About logic

Get Email Updates Email this Topic Print this Page

l0ck
 
Reply Sat 1 Sep, 2007 11:26 am
@Neshama,
A syllogism is an assumed area within a particular form of logic
it is an assumption of a reality that brings you to your conclusion
for example, from wikipedia:
men are mortal
i am a man
therefore i am mortal
there is a huge assumption being made in this statement to bring me to my conclusion, that is the syllogism..
im not implying that men are not mortal with this post, thats not my point at all
Im just demonstrating what a syllogism is
syllogistic logic, though useful for finite magnitudes, has no use in an infinite magnitude and will not allow you to see the infinite expressions of the absolute
the aspirant must be able to look at his environment from many different perspectives and paradigms
this is why everyones opinion is important and should be interpreted equally and absolutely
and i am sad to see complaints from people on this forum who feel that unfounded philosophy isn't worth of posting when in fact this forum has many different sections of discussion whether it be for our own personal observations or for discussions of other more popular studied philosophers observations, there is a section for both so those complaints seem to confuse me
and finally and foremost
i am not insulting anyone
i am not insulting syllogistic logic or anyones logic either
im just posting my observations just like everyone else

Quote:
As far as I can see, the core principle at the base of logic is the avoidance of contradiction. Every logical deduction gives us a conclusion, the negation of which would be a contradiction. The ultimate test of whether a conclusion is logically valid is that (given the definitions of the terms you have used) its negation would involve a contradiction.

its funny to think about this
but to me still the reason anyone comes to a conclusion is determined by intuition
no matter how much "reasoning" you do to arrive at your conclusion
what you internally feel is right is what you believe is right
because we are sovereign beings
and our will can not be influenced by anyone without our acceptance of it
 
Peter phil
 
Reply Sat 1 Sep, 2007 12:03 pm
@l0ck,
You are right, 10ck. People can act for all kinds of reasons - intuition, feeling. It would be difficult to imagine an individual who acted only on logic. The nearest you could come to imagining it would be some kind of robot.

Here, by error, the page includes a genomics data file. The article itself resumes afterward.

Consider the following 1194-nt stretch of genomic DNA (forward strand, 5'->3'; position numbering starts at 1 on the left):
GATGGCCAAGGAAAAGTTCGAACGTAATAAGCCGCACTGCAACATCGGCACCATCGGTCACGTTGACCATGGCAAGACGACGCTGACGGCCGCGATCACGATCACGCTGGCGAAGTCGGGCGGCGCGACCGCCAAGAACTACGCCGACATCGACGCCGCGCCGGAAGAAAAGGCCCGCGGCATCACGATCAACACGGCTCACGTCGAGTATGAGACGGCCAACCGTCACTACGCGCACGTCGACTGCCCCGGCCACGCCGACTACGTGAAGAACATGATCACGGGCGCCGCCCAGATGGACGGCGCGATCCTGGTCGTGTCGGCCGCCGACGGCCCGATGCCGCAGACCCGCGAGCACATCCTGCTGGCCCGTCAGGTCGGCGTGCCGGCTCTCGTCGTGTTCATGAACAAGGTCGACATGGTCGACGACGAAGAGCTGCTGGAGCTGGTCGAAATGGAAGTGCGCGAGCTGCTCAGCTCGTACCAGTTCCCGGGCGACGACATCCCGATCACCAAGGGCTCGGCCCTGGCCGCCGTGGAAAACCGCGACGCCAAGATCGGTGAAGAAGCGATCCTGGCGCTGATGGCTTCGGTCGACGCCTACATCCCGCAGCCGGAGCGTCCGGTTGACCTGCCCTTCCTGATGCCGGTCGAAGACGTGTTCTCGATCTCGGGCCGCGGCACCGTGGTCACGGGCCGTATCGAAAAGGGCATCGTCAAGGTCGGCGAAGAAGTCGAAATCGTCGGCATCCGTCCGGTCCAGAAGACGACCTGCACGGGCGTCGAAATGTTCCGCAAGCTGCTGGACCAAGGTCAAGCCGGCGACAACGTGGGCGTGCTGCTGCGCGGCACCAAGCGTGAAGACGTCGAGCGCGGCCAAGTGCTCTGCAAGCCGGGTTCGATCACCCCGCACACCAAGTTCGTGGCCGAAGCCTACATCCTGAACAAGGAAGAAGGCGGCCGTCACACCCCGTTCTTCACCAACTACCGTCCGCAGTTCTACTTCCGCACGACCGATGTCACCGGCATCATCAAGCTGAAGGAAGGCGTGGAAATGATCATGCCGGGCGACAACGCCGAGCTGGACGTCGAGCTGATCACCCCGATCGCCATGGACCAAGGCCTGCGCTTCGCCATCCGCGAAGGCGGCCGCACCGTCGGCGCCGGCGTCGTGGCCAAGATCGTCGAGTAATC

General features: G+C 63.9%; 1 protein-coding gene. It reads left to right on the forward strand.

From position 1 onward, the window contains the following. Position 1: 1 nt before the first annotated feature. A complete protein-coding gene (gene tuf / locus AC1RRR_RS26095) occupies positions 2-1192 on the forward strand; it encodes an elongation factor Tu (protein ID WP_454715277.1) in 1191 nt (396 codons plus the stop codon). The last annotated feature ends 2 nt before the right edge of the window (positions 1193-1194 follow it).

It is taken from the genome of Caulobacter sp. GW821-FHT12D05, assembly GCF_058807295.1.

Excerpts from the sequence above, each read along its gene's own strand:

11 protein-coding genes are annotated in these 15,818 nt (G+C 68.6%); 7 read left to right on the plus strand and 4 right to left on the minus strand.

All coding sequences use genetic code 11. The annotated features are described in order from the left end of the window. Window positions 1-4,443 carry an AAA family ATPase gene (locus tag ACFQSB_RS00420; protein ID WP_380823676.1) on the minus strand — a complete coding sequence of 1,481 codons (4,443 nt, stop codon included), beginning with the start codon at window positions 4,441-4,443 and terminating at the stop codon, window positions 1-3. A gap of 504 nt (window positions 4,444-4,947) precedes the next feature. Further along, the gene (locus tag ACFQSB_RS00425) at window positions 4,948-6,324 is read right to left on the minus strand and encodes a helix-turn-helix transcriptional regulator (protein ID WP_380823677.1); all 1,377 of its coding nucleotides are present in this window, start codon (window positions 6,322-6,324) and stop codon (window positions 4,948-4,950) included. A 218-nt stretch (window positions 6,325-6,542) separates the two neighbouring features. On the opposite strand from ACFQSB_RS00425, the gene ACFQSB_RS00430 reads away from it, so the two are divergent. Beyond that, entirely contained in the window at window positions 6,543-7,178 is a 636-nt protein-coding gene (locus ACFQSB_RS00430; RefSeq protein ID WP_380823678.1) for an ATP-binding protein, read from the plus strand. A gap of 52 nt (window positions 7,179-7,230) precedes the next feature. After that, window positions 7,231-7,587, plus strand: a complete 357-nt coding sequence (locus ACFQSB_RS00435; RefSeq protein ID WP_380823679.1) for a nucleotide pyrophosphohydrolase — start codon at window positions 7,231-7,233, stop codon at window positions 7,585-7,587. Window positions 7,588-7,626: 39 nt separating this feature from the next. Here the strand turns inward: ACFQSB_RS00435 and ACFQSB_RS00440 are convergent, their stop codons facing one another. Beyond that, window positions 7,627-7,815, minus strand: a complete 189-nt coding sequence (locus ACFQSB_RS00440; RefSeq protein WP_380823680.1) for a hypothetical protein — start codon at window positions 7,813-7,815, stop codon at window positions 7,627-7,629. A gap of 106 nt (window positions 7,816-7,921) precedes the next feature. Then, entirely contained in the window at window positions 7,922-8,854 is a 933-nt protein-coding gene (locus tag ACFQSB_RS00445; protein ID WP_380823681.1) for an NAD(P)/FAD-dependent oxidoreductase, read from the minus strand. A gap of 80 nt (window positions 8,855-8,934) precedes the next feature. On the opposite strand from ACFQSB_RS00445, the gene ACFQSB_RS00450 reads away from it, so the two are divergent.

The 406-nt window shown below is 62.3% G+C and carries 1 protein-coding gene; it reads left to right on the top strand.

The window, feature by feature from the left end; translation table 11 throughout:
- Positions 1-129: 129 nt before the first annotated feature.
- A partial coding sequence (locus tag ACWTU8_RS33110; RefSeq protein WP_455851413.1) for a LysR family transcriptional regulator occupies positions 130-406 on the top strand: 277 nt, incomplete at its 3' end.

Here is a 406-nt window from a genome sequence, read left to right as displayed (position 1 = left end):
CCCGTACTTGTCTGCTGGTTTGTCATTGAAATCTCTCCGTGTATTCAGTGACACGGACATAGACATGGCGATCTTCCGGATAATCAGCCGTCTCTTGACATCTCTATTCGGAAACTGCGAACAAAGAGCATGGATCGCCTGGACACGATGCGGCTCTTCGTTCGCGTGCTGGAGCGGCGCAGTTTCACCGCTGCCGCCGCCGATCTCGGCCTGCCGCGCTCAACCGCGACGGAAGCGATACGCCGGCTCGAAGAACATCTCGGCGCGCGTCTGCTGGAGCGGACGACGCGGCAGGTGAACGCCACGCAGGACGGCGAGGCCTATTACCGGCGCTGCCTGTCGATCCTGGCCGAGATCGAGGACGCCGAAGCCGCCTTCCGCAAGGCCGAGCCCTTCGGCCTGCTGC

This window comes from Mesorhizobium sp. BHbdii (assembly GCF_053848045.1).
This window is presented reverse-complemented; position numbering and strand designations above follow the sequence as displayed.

Taking that as agreed, it is still an interesting question to consider what the essence of logic is. As far as I can make out, the crucial point in logic is to avoid contradiction.

Peter
 
boagie
 
Reply Sun 2 Sep, 2007 08:14 am
@kennethamy,
I just came across this and thought it might prove entertaining.Very Happy
[INDENT]:eek: 38 Ways To Win An Argument
by Arthur Schopenhauer
1 Carry your opponent's proposition beyond its natural limits; exaggerate it.
The more general your opponent's statement becomes, the more objections you can find against it.
The more restricted and narrow your own propositions remain, the easier they are to defend.
2 Use different meanings of your opponent's words to refute his argument.
Example: Person A says, "You do not understand the mysteries of Kant's philosophy."
Person B replies, "Oh, if it's mysteries you're talking about, I'll have nothing to do with them."
3 Ignore your opponent's proposition, which was intended to refer to some particular thing.
Rather, understand it in some quite different sense, and then refute it.
Attack something different than what was asserted.
4 Hide your conclusion from your opponent until the end.
Mingle your premises here and there in your talk.
Get your opponent to agree to them in no definite order.
By this circuitous route you conceal your goal until you have reached all the admissions necessary to reach your goal.
5 Use your opponent's beliefs against him.
If your opponent refuses to accept your premises, use his own premises to your advantage.
Example, if the opponent is a member of an organization or a religious sect to which you do not belong, you may employ the declared opinions of this group against the opponent.
6 Confuse the issue by changing your opponent's words or what he or she seeks to prove.
Example: Call something by a different name: "good repute" instead of "honor," "virtue" instead of "virginity," "red-blooded" instead of "vertebrates".
7 State your proposition and show the truth of it by asking the opponent many questions.
By asking many wide-reaching questions at once, you may hide what you want to get admitted.
Then you quickly propound the argument resulting from the proponent's admissions.
8 Make your opponent angry.
An angry person is less capable of using judgment or perceiving where his or her advantage lies.
9 Use your opponent's answers to your question to reach different or even opposite conclusions.
10 If your opponent answers all your questions negatively and refuses to grant you any points, ask him or her to concede the opposite of your premises.